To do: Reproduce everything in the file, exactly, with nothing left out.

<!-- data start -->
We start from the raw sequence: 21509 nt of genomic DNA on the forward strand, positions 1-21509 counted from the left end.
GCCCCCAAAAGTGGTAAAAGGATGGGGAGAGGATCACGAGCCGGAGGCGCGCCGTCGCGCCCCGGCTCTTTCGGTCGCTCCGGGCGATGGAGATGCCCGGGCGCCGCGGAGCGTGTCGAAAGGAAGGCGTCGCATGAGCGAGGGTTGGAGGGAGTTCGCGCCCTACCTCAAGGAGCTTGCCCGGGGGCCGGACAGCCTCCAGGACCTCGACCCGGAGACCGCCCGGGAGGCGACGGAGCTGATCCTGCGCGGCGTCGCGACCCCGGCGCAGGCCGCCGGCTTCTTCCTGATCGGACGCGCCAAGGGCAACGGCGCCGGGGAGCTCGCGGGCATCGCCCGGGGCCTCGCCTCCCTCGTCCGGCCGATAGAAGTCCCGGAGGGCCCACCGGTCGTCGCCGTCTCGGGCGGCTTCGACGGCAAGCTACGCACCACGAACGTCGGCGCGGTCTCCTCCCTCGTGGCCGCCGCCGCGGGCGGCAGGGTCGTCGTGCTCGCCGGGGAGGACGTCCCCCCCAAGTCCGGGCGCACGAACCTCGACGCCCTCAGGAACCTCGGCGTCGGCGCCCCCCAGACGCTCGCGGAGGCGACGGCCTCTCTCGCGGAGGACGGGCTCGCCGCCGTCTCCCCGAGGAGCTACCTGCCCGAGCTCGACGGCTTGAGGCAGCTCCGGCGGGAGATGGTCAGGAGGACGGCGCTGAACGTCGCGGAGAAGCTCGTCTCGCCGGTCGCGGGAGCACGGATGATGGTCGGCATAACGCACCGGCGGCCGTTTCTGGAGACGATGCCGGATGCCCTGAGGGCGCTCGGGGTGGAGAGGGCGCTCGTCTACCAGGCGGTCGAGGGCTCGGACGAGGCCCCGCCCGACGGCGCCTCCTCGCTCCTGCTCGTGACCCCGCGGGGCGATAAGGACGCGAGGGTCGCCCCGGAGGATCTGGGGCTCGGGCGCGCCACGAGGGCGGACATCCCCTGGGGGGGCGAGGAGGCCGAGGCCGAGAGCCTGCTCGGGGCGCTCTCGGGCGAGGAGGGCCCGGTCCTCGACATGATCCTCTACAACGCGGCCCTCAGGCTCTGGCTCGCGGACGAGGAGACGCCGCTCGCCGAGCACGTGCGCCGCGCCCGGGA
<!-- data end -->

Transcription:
We start from the raw sequence: 21509 nt of genomic DNA on the forward strand, positions 1-21509 counted from the left end.
GCCCCCAAAAGTGGTAAAAGGATGGGGAGAGGATCACGAGCCGGAGGCGCGCCGTCGCGCCCCGGCTCTTTCGGTCGCTCCGGGCGATGGAGATGCCCGGGCGCCGCGGAGCGTGTCGAAAGGAAGGCGTCGCATGAGCGAGGGTTGGAGGGAGTTCGCGCCCTACCTCAAGGAGCTTGCCCGGGGGCCGGACAGCCTCCAGGACCTCGACCCGGAGACCGCCCGGGAGGCGACGGAGCTGATCCTGCGCGGCGTCGCGACCCCGGCGCAGGCCGCCGGCTTCTTCCTGATCGGACGCGCCAAGGGCAACGGCGCCGGGGAGCTCGCGGGCATCGCCCGGGGCCTCGCCTCCCTCGTCCGGCCGATAGAAGTCCCGGAGGGCCCACCGGTCGTCGCCGTCTCGGGCGGCTTCGACGGCAAGCTACGCACCACGAACGTCGGCGCGGTCTCCTCCCTCGTGGCCGCCGCCGCGGGCGGCAGGGTCGTCGTGCTCGCCGGGGAGGACGTCCCCCCCAAGTCCGGGCGCACGAACCTCGACGCCCTCAGGAACCTCGGCGTCGGCGCCCCCCAGACGCTCGCGGAGGCGACGGCCTCTCTCGCGGAGGACGGGCTCGCCGCCGTCTCCCCGAGGAGCTACCTGCCCGAGCTCGACGGCTTGAGGCAGCTCCGGCGGGAGATGGTCAGGAGGACGGCGCTGAACGTCGCGGAGAAGCTCGTCTCGCCGGTCGCGGGAGCACGGATGATGGTCGGCATAACGCACCGGCGGCCGTTTCTGGAGACGATGCCGGATGCCCTGAGGGCGCTCGGGGTGGAGAGGGCGCTCGTCTACCAGGCGGTCGAGGGCTCGGACGAGGCCCCGCCCGACGGCGCCTCCTCGCTCCTGCTCGTGACCCCGCGGGGCGATAAGGACGCGAGGGTCGCCCCGGAGGATCTGGGGCTCGGGCGCGCCACGAGGGCGGACATCCCCTGGGGGGGCGAGGAGGCCGAGGCCGAGAGCCTGCTCGGGGCGCTCTCGGGCGAGGAGGGCCCGGTCCTCGACATGATCCTCTACAACGCGGCCCTCAGGCTCTGGCTCGCGGACGAGGAGACGCCGCTCGCCGAGCACGTGCGCCGCGCCCGGGA